Silverton is the quintessential Australian outback town, Mr Elder says
Tumut: Mr Elder admits he’s biased as this is his hometown, but ‘in Autumn it is unbelievable, the colours are incredible, it’s an exceptionally pretty country town. Nestled in a valley on the edge of the Snowy Mountains it is surrounded by rolling foothills.
Silverton, NSW: It should be a ghost town, but instead it’s a ‘very very special place on the edge of the desert’ and the home of Mad Max. Often home to a strange mix of tourists, artists and movie producers.
Georgetown, Queensland: ‘It boasts one of the finest attractions in Queensland – the Ted Elliott Mineral Collection at TerrEstrial. Even if you only have a limited interest in minerals, it is compelling.’ Cobbold Gorge nearby is also amazing.
Mount Augustus, Western Australia: ‘Most Australians think that Uluru is the largest monolith on the continent but, in reality, Mount Augustus, a massive rock which can be seen from 70 km away, is significantly larger and more impressive.’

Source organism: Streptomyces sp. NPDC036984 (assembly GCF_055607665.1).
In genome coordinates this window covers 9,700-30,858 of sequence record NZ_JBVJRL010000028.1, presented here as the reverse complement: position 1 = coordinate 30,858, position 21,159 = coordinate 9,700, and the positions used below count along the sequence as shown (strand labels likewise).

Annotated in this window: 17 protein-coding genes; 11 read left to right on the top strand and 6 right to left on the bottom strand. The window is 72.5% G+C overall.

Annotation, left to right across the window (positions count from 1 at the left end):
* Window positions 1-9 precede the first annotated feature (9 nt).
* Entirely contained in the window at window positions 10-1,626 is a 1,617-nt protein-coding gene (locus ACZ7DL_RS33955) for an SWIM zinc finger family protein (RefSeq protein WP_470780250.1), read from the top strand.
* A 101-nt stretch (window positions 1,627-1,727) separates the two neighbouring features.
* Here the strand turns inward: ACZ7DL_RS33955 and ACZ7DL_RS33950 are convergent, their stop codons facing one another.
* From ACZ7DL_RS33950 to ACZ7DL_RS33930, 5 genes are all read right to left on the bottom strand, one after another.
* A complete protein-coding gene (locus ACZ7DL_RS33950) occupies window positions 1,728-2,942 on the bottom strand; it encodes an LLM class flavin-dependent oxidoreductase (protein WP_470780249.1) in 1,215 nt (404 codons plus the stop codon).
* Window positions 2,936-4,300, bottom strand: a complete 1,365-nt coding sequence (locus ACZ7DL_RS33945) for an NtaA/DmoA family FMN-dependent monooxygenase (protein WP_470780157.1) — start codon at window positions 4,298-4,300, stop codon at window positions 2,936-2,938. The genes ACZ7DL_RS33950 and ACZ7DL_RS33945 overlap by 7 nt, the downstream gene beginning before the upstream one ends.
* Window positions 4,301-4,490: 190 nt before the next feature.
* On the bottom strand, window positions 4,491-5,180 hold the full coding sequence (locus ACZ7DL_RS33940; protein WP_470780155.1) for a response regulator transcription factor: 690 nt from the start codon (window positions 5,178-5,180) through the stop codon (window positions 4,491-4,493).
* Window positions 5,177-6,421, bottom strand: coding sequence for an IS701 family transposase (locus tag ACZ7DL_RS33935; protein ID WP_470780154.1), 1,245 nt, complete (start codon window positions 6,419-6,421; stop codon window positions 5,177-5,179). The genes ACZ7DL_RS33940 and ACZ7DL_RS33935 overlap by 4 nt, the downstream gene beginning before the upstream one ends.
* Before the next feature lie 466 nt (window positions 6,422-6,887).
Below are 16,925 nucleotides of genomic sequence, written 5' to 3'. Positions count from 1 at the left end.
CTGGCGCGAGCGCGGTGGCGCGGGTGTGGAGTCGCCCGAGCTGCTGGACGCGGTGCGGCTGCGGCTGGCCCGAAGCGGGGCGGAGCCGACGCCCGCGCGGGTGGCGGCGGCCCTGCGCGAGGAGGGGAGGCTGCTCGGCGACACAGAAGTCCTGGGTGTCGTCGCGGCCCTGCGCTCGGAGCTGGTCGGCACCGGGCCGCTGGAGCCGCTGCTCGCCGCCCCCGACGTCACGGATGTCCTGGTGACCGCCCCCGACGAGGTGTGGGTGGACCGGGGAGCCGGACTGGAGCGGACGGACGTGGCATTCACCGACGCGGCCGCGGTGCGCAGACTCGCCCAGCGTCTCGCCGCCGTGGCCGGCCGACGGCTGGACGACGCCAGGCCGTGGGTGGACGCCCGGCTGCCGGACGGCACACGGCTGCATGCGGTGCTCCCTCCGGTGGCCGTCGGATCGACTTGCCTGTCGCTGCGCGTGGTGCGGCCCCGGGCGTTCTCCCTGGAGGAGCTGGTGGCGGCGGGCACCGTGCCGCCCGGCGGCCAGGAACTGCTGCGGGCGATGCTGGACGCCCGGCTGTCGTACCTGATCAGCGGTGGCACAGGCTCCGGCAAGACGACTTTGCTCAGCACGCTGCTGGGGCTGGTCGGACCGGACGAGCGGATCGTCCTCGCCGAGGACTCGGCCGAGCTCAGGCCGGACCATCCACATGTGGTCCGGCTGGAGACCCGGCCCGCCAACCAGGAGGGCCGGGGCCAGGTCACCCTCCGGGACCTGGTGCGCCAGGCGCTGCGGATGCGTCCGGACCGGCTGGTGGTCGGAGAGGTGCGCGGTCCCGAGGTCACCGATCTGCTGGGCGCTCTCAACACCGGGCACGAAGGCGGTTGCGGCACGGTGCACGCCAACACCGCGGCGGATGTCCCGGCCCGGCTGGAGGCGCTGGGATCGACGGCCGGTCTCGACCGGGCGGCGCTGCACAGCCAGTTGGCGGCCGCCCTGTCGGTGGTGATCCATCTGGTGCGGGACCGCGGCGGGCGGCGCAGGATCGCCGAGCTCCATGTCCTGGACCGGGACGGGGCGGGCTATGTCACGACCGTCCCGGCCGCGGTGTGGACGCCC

He avoided our biggest cities – Sydney, Melbourne, Brisbane, Adelaide and Perth – but did write about their outskirts – including Campbelltown, Kurnell, Fremantle, Yarra Valley the Dandenongs.
He also wrote up big regional towns, like Surfer’s Paradise, Darwin, Geelong, Newcastle, Wollongong, and Townsville.
But Mr Elder’s purpose was to write about towns we – and the world – don’t know much about.
And he may be the first to write about basically unknown spots such as Wyalkatchem, Western Australia; Yankalilla, South Australia; Serviceton in Victoria, Ti Tree in the Northern Territory and Quilpie, Queensland.
And after stopping in a thousand local pubs he’s established what our national dish should be.
Bruce Elder spent nearly eight years – without taking a day off – crisscrossing the country researching and photographing towns to produce a website for tourists who want to see ‘the real Australia’.